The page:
‘Americana’ is one of those genre descriptions that is narrow enough to be definable but wide enough to be inclusive. Americana music is built on the shared and varied musical traditions of the United States, specifically those sounds that are merged from folk, country, blues, rock and roll, and gospel. Americana music is ‘of’ those styles, but not necessarily ‘in’ them in the purest sense. It might be built on American music styles but it can come from anywhere, geographically.
Modern Hinterland, a 4-piece band based in London, prove this with their third album, ‘Diving Bell‘ released on 29th January through the Fandango label. The band is led by Chris Hornsby (Vocals, Guitars, Keys) along with Simon Shippey (Guitars, Vocals, Keys), Tim Thackray (Bass, Vocals) and Colin Marshall (Drums, Percussion).
When bands that aren’t from the United States write and play Americana music, it always feels like there is an additional sense of wanting and searching in the sound and the lyrics; a yearning to be somewhere else, experienced vicariously through those traditional, merged musical styles.
‘Diving Bell‘ covers the gamut of Americana sounds (with a dash of indie) from the Pacific Coast road trip joyousness of single ‘California (August 16th 1998)‘ to the Hotel California album pastiche of ‘Blue Water‘, which is one of the best album closers you will hear this year by the way. There is plenty of variety in this album in the musical stylings and you can definitely imagine this as a soundtrack to a distant, half-remembered Californian summer.
‘Diving Bell‘ evokes loss, missed opportunities, memories and relationships that have come and gone, through the eyes of a travelling troubadour perhaps. Despite this, the music still manages to convey a feeling of optimism, like a reassurance that despite it all, things are going to be OK, maybe with the benefit of time and lived experience. The brilliant melodies throughout are probably why and the band do a fine turn in top notch middle eights.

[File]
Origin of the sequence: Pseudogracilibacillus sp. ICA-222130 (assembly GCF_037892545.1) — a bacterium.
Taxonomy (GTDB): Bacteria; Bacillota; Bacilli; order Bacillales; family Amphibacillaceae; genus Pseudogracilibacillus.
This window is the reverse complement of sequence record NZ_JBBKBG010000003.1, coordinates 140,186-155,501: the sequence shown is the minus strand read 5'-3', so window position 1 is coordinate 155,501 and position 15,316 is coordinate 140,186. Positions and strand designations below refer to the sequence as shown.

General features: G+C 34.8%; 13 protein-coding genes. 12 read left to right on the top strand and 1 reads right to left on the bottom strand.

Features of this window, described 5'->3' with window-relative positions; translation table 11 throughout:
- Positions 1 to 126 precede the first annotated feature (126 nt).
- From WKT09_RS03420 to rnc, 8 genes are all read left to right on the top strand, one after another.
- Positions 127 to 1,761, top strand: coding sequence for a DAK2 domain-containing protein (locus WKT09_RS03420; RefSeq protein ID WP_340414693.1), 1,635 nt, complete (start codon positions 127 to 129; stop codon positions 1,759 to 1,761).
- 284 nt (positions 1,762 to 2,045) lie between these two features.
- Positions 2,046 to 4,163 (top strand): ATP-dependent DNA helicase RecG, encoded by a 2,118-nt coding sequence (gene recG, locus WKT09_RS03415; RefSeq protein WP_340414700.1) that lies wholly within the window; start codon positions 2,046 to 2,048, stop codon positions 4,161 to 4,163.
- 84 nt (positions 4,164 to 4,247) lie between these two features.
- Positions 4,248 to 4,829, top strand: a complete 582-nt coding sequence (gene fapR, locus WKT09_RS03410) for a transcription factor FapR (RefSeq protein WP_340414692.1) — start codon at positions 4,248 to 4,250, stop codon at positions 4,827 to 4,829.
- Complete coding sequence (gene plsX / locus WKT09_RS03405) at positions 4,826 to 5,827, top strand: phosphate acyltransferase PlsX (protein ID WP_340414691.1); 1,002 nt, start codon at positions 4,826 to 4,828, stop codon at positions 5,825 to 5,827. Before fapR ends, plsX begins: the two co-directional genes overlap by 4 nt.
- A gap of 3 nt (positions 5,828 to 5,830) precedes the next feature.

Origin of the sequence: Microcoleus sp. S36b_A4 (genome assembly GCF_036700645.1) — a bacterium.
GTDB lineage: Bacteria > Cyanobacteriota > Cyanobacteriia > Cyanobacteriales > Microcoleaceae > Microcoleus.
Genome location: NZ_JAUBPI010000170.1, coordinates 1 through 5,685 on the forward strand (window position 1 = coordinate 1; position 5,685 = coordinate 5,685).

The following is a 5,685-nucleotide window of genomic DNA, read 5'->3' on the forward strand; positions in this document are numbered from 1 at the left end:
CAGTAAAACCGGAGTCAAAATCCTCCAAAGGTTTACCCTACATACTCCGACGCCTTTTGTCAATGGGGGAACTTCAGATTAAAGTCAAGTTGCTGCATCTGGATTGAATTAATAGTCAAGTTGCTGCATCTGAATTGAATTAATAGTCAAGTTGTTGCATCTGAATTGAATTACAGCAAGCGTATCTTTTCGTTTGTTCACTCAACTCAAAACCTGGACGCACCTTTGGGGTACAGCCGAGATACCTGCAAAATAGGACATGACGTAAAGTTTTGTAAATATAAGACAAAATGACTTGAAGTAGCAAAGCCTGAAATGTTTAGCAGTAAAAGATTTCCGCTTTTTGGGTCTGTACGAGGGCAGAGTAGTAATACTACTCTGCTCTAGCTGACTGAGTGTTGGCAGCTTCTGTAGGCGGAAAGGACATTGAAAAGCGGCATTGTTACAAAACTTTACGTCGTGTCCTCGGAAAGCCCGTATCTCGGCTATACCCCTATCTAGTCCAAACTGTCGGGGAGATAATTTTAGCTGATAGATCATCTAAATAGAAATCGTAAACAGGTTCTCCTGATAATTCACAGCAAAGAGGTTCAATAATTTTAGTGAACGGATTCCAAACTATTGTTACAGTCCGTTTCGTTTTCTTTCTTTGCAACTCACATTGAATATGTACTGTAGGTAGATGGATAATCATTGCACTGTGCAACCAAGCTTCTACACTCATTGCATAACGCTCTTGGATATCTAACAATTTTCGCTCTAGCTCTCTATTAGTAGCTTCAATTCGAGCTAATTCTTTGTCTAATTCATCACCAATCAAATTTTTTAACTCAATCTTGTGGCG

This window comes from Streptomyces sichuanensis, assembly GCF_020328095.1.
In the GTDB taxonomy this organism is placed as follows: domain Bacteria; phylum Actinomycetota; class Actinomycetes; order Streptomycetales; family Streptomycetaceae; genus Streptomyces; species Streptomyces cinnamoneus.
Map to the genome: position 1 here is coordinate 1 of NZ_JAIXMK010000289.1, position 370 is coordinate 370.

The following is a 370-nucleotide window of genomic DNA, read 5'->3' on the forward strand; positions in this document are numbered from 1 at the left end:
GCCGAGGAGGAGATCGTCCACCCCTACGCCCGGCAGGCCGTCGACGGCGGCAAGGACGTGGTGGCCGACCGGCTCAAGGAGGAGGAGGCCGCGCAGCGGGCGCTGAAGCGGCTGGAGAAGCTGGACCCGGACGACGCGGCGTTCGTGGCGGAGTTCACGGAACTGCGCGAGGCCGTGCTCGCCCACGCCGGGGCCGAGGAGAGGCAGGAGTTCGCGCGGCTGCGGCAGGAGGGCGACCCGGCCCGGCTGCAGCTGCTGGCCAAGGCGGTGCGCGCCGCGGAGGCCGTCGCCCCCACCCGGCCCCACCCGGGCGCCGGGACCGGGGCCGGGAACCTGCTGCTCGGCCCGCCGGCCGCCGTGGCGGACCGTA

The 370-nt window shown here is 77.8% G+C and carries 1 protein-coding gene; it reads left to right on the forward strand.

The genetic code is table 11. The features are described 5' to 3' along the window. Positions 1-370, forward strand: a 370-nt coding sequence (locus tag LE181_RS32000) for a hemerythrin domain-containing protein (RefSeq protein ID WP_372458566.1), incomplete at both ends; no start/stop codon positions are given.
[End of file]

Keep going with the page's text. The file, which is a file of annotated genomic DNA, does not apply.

Songwriting duties on ‘Diving Bell‘ were shared by the band and the album was recorded in just three days at Embassy Studios in Hampshire and co-produced by Graham Dominy (Robert Plant, Biffy Clyro). The album was mixed by the band and mastered by Andy ‘Hippy’ Baldwin (Wretch 32/ The Who / Blur/ Oasis / Interpol) at Metropolis. That sound, of a band captured in the moment, doing their thing, with just enough production to be just enough, is very apparent on the album; founder of Modern Hinterland, Chris Hornsby said:
‘Once we started playing together it was clear there was something special going on, enough creative tension to keep it interesting and ideas coming in thick and fast’.
Album opener and single ‘California (August 16th 1998)‘ is about the loss of the optimism of the late 90s but still manages to sound positive. “Things were simple – No real worries. Getting driven – No real hurry. Everything could be – Around the corner. Nothing was yet – Out of order”. It is hard not to imagine yourself in a Ford Mustang, with the top down, heading down Highway 1 with the Pacific by your side, as you listen to this.